Flight Chaos Across Europe
UK air traffic control suffered from a widespread failure at the end of August, causing the cancellation of more than 2000 flights and chaos at airports. Air traffic controllers were forced to revert to a manual system until the technical issue was resolved, but although the outage only lasted for around four hours in total, the subsequent disruption affected thousands of passengers. Martin Rolfe, the CEO of NATS (National Air Traffic Services) had this to say:
“Simply speaking, our systems received some data on an aircraft and it was unable to process it. That is incredibly rare – we process millions of flight plans every year, thousands every day. It is safer for us [in that situation] to revert to a manual system, that makes sure no data that is safety critical to people’s travel can ever fall into the hands of a controller, and they can continue to operate at a lower capacity. Very occasionally… we end up with a situation which is not possible to fix immediately. While I agree it is not the service we want to provide, the priority is safety.”
Some tough questions are now being asked of the CAA, which has control over NATS.
Former BA boss Willie Walsh told the press, “Nats has crucial questions to answer about their responsibility for this fiasco. The failure of this essential service is unacceptable and brings into question the oversight of the Civil Aviation Authority (CAA) who are required to review the Nats resilience plan under the terms of its licence.”
Although flights are now back to normal, it’s likely that issues surrounding compensation for disrupted passengers will last for some months to come.
Bali’s Crackdown on Foreigners
Bali has been in the news recently for deporting visitors, including a number of British expats. 213 people have been deported since the start of the year, including 13 Brits, 12 Australians and 14 American nationals. The deportations were made due to visa violations or anti-social behaviour, which can take a variety of forms – from running an illegal business, to climbing sacred trees, to using non-recyclable plastics. A new hotline allows people to report tourists who are misbehaving and the authorities are taking it seriously. If you’re visiting Bali, make sure you check the guidelines on visa regulations and behaviour.
Thailand Limits Foreign Residency
Another Asian nation, meanwhile, has been limiting the number of residence visas granted to foreign nationals. At the end of August, the Thai Ministry of the Interior announced that:
- The annual quota for granting permanent residency is a maximum of 100 persons per country.
- The number of stateless foreigners who will have a residence in the Kingdom in 2023 shall not exceed 50 persons.
This follows measures such as the crackdown in March on foreigners working as illegal tour guides – only Thai nationals are allowed to take up these posts under law. The restrictions on residency are not a new measure – the Thai authorities say that they are in line with the Immigration Act of 1979 – but they do follow more recent ‘localisation’ legislation in South East Asia and other parts of the world.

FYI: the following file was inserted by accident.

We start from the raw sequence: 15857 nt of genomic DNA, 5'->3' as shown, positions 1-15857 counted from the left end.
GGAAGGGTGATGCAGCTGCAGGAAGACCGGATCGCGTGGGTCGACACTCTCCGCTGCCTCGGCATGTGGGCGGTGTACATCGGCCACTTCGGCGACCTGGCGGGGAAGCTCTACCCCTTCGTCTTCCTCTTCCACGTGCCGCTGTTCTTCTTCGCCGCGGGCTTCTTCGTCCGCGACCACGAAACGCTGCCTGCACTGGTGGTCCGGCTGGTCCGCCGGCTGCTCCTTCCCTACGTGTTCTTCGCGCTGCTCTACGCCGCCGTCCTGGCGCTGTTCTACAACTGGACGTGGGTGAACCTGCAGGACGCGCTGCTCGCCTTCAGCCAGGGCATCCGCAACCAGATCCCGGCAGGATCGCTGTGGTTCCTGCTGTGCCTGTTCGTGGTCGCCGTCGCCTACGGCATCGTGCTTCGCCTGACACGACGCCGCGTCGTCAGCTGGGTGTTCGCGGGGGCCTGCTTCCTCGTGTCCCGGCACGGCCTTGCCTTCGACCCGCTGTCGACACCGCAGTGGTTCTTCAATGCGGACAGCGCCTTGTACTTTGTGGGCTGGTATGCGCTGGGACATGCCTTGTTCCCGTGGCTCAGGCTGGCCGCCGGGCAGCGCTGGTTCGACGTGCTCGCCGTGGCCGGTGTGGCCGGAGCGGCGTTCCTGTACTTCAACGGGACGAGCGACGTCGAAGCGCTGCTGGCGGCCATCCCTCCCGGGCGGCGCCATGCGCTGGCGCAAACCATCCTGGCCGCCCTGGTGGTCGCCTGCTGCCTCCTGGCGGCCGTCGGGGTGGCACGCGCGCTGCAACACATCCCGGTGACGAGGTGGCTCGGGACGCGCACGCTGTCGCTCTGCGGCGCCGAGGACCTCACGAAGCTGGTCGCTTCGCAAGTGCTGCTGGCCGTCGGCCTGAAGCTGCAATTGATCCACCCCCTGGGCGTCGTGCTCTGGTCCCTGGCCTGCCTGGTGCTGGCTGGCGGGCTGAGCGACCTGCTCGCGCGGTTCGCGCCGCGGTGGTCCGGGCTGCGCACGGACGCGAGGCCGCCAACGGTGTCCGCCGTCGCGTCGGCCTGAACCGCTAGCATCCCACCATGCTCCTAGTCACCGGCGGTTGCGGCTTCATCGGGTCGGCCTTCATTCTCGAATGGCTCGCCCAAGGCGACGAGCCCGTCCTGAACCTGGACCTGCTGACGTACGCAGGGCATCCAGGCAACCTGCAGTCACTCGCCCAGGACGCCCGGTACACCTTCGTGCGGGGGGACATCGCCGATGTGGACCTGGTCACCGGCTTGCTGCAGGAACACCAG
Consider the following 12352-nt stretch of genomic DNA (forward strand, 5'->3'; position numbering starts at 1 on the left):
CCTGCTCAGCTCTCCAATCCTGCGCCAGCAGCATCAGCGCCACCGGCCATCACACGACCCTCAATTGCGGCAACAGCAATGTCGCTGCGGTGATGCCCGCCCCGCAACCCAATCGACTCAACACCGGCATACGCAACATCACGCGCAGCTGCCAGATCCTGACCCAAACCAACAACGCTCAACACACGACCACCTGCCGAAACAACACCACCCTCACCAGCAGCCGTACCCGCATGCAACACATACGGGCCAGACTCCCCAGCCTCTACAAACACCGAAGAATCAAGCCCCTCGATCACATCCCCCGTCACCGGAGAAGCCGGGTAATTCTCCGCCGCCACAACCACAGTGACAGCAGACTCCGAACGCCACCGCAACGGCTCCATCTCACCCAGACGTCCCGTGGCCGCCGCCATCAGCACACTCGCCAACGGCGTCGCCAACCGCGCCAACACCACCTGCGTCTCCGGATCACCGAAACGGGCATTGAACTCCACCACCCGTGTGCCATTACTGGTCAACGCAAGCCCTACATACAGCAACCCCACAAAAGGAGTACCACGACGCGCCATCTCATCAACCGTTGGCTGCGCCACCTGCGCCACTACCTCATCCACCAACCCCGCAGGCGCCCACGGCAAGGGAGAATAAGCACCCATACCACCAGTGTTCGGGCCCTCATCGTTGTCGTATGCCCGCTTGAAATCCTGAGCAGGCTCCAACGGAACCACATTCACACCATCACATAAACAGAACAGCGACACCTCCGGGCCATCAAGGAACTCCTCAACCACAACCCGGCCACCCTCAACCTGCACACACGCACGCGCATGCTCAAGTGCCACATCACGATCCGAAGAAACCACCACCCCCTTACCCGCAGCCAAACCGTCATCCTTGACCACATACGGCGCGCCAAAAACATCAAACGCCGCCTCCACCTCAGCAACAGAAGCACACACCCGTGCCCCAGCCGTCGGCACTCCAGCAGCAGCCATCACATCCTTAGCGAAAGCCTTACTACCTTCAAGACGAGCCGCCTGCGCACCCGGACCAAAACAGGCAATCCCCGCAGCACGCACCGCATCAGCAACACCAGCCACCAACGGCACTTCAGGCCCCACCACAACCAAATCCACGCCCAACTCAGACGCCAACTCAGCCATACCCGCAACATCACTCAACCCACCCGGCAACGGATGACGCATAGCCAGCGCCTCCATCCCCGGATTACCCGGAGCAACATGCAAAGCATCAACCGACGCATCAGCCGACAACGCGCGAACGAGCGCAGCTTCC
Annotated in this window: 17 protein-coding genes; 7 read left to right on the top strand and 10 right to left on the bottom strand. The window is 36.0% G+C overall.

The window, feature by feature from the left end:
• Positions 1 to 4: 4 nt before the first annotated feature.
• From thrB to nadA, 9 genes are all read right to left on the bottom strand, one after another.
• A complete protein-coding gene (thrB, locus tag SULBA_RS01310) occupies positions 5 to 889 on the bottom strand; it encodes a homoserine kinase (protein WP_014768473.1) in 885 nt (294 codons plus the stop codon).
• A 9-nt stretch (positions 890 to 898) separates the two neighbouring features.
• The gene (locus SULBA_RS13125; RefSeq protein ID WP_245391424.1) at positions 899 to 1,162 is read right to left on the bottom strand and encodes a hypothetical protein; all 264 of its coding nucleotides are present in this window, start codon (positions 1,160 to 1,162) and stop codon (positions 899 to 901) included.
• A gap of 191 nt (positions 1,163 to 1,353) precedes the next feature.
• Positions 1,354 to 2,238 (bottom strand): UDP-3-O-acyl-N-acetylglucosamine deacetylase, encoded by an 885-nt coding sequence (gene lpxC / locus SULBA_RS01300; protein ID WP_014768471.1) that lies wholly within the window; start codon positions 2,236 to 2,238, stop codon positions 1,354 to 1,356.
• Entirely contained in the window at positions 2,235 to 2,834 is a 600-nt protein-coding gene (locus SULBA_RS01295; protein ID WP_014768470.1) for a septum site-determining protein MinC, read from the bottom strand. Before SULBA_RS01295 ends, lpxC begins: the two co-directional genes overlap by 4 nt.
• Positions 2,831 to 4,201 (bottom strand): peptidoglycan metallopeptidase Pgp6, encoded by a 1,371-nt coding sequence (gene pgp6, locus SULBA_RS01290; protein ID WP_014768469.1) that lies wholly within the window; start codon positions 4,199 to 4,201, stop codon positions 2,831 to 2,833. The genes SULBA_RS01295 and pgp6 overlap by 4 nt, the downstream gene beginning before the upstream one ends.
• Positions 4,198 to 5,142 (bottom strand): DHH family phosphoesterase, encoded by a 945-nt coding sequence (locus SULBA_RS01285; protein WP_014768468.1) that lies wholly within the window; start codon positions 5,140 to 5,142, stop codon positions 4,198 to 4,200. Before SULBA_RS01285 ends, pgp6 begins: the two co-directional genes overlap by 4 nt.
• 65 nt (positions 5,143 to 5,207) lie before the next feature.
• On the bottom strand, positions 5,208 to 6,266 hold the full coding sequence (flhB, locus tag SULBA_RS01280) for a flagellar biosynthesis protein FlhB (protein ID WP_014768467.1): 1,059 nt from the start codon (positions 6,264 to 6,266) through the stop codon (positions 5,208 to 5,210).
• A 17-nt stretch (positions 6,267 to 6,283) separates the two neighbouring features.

Global Trend of Downsizing Office Spaces
Recent post-pandemic reports on global business property suggest that the EU plans to reduce its office space, mirroring actions by other organizations. For example, HSBC has left Canary Wharf for a smaller HQ in Central London, and in the US, Nationwide has retained four of its big central hubs but has closed a number of its regional campuses.
Business property experts attribute the downsizing trend to cost-cutting measures, continued work-from-home practices (due to many employees’ reluctance to return to the office), and rising interest rates. Facing falling profits, companies are streamlining operations, focusing on property downsizing and reducing employee numbers. The US tech sector has slashed around 150,000 jobs in 2023 alone, for example.
Property researchers at CoStar Group estimate that about 13% of office spaces remain vacant. This has led to the rise of ‘ghost’ properties worldwide, where companies still pay rent even though employees work from home. 56% of American employees are estimated to be working from home, with 76% doing so at least some of the time – hybrid working proving to be a lasting phenomenon.
Working from home is more prevalent in countries like the US, UK, Canada, and the Antipodes compared to Asia. Business experts say that this is due to the size of some Asian cities, with more people residing in urban centres, and many may experience overcrowding in their homes. Zero tolerance Covid-19 policies have affected this to some extent in places such as Singapore and Hong Kong, but as the pandemic wanes, more normal business working patterns may start to resume.
But in the West, it looks as though hybrid working is here to stay: JPMorgan Chase announced in 2022 that space for 65 – 70 employees out of every 100 would be provided in future, with 50% of employees working full time, 40% working hybrid, and 10% being entirely remote. In the UK, Capita permits some employees to work permanently from home. Similarly, Expat Focus has reported that some professionals in Washington DC have experienced this approach from their employers. Many employers believe that a one-size-fits-all approach doesn’t work. Instead, a mix of strategies, from reducing office footprints and layoffs to increasing hybrid work models, appears to be addressing some of their economic challenges.